Ancient Monuments

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Circular enclosure 290m north of Great Parford

A Scheduled Monument in Moretonhampstead, Devon

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Latitude: 50.6845 / 50°41'4"N

Longitude: -3.8009 / 3°48'3"W

OS Eastings: 272875.6328

OS Northings: 88750.8574

OS Grid: SX728887

Mapcode National: GBR QF.B7B4

Mapcode Global: FRA 27X8.K1J

Entry Name: Circular enclosure 290m north of Great Parford

Scheduled Date: 8 October 2007

Source: Historic England

Source ID: 1021397

English Heritage Legacy ID: 36026

County: Devon

Civil Parish: Moretonhampstead

Traditional County: Devon

Lieutenancy Area (Ceremonial County): Devon

Church of England Parish: Moretonhampstead St Andrew

Church of England Diocese: Exeter


The monument includes a prehistoric circular enclosure situated on a steep
south west-facing slope overlooking the valley of an unnamed tributary of the
River Teign. The enclosure survives as a 15.2m diameter internal area
surrounded by a substantial bank which measures up 7.6m wide and 1.5m high.
The enclosure is terraced into the side of the hill and may represent the
site of a platform for a circular house.

The site of the monument is shown on the attached map extract.
It includes a 2 metre boundary around the archaeological features,
considered to be essential for the monument's support and preservation.

Source: Historic England

Reasons for Scheduling

Dartmoor is the largest expanse of open moorland in southern Britain and,
because of exceptional conditions of preservation, it is also one of the most
complete examples of an upland relict landscape in the whole country. The
great wealth and diversity of archaeological remains provide direct evidence
for human exploitation of the Moor from the early prehistoric period onwards.
The well-preserved and often visible relationship between settlement sites,
major land boundaries, trackways, ceremonial and funerary monuments as well as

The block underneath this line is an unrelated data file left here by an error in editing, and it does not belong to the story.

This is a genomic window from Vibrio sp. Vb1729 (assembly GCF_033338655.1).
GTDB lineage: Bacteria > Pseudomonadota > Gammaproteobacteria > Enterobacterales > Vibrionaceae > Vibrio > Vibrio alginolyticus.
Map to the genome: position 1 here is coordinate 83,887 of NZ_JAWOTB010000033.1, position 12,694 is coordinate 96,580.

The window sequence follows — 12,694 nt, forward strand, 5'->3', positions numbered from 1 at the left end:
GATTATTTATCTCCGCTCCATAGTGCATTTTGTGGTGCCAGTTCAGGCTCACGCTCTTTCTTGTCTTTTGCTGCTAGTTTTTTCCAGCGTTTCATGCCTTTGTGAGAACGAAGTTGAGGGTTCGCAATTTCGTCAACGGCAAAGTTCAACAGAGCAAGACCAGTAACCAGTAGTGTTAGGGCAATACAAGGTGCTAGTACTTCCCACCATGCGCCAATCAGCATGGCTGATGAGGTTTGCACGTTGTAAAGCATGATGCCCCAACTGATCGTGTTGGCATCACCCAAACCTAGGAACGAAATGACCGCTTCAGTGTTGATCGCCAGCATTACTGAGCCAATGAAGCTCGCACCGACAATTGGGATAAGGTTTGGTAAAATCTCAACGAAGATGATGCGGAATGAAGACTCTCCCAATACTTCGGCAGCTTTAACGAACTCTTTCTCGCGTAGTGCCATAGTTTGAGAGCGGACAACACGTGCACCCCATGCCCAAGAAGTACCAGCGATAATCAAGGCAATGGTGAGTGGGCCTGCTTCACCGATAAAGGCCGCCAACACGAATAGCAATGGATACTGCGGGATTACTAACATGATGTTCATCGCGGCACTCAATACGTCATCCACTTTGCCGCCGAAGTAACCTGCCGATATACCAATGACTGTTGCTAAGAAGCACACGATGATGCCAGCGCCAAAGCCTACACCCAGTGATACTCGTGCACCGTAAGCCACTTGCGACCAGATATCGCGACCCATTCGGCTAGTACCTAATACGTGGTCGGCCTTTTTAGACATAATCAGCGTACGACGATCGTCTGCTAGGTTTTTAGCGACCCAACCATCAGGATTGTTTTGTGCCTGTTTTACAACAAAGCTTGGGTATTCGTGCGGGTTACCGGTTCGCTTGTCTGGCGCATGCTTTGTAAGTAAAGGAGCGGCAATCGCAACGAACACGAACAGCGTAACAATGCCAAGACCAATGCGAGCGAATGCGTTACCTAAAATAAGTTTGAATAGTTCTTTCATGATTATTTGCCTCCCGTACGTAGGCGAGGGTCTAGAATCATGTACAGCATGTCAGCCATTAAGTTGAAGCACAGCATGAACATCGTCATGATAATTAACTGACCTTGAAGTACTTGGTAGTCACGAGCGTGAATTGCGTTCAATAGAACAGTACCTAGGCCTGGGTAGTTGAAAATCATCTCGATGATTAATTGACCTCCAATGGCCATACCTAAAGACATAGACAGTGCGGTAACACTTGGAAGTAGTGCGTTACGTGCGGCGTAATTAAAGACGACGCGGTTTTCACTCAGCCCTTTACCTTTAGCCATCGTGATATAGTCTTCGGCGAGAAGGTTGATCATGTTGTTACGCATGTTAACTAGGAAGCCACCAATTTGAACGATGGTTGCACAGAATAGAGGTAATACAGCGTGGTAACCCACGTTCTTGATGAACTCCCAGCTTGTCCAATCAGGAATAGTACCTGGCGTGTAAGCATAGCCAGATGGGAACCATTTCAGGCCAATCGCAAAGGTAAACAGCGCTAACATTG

later industrial remains, gives significant insights into successive changes
in the pattern of land use through time. Stone hut circles and hut settlements
were the dwelling places of prehistoric farmers on Dartmoor. They mostly date
from the Bronze Age, with the earliest examples on the Moor in this building
tradition dating to about 1700 BC. The stone-based round houses consist of low
walls or banks enclosing a circular floor area; remains of the turf or thatch
roof are not preserved. The huts may occur singly or in small or large groups
and may lie in the open or be enclosed by a bank of earth and stone. Although
they are common on the Moor, their longevity and their relationship with other
monument types provide important information on the diversity of social
organisation and farming practices amongst prehistoric communities. They are
particularly representative of their period and a substantial proportion of
surviving examples are considered worthy of protection.

The circular enclosure 290m north of Great Parford survives well and will
contain archaeological and environmental information relating to this area
during the prehistoric period. This monument is considered to be a round
house platform and as such represents a rare example in an area where stone
buildings are more common.

Source: Historic England


Devon County Sites and Monuments Register, SX78NW70, (1992)

Source: Historic England

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